In 2007 approximately 794 000 children in America suffered from a form of child abuse, out of this, it was newborn infants who suffered the most with 21.9% (per 1000 children) of abuse cases falling in the 0-1 year age bracket, (Source: US Dept. Health and Human Services Child Maltreatment 2007 report. 2009)
This figure shows the alarming number of innocent children that suffer from abuse in a country that is regarded as one of the most civilised nations in the world.
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There were a total of 3.2 million referrals for suspected child abuse in 2007 concerning 5.8 million children. Out of those referrals 57.7% were made by working professionals; members of the United States Healthcare department. (Source: US Dept. Health and Human Services Child Maltreatment 2007 report. 2009)
If the percentage is viewed on its own, one could be forgiven for thinking that the healthcare system in America is failing, however when the figures are added and we can see the number of referrals and the number of confirmed incidents, a different picture is painted.
Abuse can come in many forms, especially when dealing with children who are for the most part completely dependant on their parents for the care. Abuse doesn’t have to be something that shows on the surface like a bruise or an abrasion, but can just as easily come in the form of mental abuse.
In 2007 59.0% of all abuses cases were as a result of neglect, while a mere 10% each was attributed to sexual of physical abuse. (US Dept. Health and Human Services Child Maltreatment 2007 report. 2009)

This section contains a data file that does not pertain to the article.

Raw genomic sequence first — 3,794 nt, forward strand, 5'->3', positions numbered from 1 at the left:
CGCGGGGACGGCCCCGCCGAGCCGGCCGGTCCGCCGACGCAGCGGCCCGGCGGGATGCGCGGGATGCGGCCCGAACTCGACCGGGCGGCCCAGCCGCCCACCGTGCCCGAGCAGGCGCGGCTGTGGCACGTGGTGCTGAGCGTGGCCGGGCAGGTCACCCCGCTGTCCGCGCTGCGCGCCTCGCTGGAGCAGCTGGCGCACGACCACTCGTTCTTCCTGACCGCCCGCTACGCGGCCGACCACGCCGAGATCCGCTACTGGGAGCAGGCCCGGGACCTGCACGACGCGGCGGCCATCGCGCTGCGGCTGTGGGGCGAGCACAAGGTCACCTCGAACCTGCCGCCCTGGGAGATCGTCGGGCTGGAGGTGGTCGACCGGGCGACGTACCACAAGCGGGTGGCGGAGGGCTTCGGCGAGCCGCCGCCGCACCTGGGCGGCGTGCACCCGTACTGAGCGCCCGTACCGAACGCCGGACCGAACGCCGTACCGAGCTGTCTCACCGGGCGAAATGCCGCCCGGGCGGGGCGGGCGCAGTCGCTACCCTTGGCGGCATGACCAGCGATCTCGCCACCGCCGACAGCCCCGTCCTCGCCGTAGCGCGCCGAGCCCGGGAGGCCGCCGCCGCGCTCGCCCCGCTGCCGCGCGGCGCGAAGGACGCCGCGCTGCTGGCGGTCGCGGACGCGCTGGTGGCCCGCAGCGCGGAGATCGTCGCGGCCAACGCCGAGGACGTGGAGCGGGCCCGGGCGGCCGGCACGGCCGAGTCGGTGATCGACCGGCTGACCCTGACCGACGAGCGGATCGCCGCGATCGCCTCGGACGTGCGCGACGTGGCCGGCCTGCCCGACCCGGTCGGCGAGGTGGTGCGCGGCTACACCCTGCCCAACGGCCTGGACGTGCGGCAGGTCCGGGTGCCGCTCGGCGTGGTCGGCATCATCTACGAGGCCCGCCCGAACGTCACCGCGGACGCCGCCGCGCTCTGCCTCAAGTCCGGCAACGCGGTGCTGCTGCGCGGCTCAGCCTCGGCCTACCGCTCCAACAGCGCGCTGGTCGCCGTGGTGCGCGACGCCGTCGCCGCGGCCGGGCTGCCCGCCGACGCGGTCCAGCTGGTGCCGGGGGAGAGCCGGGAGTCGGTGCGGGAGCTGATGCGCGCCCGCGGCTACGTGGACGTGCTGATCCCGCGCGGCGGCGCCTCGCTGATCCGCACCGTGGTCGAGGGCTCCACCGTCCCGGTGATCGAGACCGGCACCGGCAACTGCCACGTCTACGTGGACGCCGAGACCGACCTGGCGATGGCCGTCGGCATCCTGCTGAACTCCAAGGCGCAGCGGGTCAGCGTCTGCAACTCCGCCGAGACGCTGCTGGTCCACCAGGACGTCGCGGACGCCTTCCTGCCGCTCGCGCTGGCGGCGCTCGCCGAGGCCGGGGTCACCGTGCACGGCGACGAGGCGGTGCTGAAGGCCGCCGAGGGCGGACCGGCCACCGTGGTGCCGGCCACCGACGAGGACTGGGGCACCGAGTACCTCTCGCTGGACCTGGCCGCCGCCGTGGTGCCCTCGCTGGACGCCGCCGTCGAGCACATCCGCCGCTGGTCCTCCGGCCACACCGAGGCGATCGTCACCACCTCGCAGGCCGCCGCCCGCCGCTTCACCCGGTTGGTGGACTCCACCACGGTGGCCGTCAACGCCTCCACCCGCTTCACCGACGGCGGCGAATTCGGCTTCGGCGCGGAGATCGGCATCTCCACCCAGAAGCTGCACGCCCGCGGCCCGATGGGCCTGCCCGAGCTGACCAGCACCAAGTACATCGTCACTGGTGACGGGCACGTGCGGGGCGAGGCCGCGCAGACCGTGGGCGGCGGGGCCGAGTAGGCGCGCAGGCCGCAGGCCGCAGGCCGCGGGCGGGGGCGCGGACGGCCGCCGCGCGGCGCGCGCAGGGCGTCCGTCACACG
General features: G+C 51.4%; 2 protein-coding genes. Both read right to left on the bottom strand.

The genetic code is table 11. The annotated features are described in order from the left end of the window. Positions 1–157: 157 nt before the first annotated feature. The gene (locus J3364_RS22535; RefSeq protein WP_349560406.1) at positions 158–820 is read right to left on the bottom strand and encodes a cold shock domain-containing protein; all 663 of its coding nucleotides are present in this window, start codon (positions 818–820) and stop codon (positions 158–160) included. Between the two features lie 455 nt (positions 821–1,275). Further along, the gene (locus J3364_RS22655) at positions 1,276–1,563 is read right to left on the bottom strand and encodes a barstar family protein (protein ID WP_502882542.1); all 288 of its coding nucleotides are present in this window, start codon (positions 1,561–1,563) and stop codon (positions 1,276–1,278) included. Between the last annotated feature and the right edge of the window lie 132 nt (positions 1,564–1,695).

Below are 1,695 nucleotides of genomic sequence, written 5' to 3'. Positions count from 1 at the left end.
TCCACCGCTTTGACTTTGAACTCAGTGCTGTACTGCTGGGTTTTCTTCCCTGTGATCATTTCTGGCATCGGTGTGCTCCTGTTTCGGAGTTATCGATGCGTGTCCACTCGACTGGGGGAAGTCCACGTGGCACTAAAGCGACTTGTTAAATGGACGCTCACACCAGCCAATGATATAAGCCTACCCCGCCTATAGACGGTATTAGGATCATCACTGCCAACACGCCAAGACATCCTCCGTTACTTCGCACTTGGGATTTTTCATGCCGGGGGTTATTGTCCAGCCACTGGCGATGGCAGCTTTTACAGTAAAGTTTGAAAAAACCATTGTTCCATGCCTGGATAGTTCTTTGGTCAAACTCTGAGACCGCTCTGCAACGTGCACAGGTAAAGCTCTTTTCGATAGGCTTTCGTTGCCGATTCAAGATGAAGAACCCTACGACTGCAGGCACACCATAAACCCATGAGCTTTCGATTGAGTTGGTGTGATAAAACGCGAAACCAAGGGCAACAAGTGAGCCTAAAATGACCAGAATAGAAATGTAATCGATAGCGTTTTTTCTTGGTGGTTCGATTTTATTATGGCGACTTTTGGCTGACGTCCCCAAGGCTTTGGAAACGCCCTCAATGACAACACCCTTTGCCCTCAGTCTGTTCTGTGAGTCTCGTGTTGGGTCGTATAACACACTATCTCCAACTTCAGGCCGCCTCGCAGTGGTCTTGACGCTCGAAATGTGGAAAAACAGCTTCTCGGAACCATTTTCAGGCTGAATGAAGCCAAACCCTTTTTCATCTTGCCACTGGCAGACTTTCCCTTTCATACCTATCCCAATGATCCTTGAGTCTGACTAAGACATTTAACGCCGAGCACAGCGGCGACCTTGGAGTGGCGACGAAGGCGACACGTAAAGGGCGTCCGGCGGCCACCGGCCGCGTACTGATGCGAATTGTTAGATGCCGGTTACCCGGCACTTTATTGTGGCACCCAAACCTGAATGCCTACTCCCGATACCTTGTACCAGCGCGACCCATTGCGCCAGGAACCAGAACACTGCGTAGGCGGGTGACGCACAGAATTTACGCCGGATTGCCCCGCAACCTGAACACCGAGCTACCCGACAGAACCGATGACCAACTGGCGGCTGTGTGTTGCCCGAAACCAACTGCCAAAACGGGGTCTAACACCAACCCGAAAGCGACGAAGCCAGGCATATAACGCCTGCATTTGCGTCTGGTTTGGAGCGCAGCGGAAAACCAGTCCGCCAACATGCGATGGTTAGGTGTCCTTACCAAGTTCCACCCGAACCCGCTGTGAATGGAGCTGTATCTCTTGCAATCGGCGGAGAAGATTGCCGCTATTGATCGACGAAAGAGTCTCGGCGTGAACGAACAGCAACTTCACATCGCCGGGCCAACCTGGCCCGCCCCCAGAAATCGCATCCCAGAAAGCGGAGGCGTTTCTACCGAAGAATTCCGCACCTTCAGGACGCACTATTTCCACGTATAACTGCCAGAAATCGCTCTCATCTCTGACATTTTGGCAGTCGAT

Making a decision such as reporting a case of suspected child abuse is a hard one, and whatever the circumstances the reporter will no doubt agonize over. However when you are talking about the safety of a child there is an ethical obligation to report anything suspicious.
The moral and ethical code for members of the Healthcare systems states among other things:
"We shall be familiar with the symptoms of child abuse, including physical, sexual, verbal, and emotional abuse, and neglect. We shall know and follow State laws and community procedures that protect children against abuse and neglect." (http://www.childwelfare.gov/pubs/usermanuals/childcare/chapterthree.cfm. 2009.)
By following this code, any employees within the healthcare system are duty bound to report all of their suspicions. With there being on average 1760 deaths per year as a result of child abuse it should be views that every one of those fatalities being a direct result of a personal failure somewhere within the system. (Source: US Dept. Health and Human Services Child Maltreatment 2007 report. 2009)
The healthcare system itself demands that all of its employees be vigilant of abuse not just because of the possibly legal ramifications but simply because children are often easily subdued by threats or bribes.
Abuse in any form is a terrible thing that must be reported simply because in a majority of cases the victims either can’t or won’t speak up for themselves. Judgement must always be used, as not every child with a bruise or underweight is an abuse victim.
There will always be mistakes human error is unavoidable. Doctors can see more than family members or teachers. Bruises and broken bones heal within a relatively short period of time. However, doctors can tell from x-ray results if a certain bone has been broken in the past and also the specific manner of the break. There is a clear difference between an accidental break and an intentional one.
The main area of concern surrounding this issue to the broad terms defined by the mandatory reporting laws surrounding child abuse, the one recurring statement being “Reasonable cause to suspect” and the wide range in definitions from place to place as to what the precise terms of abuse are. If these laws could be more clearly defined then maybe there is a large chance of lowering the risks out there that children are expose to. (Source: Stephen h. Behnke, Jd, Phd and Robert Kinscherff, Phd, Jd 2002.)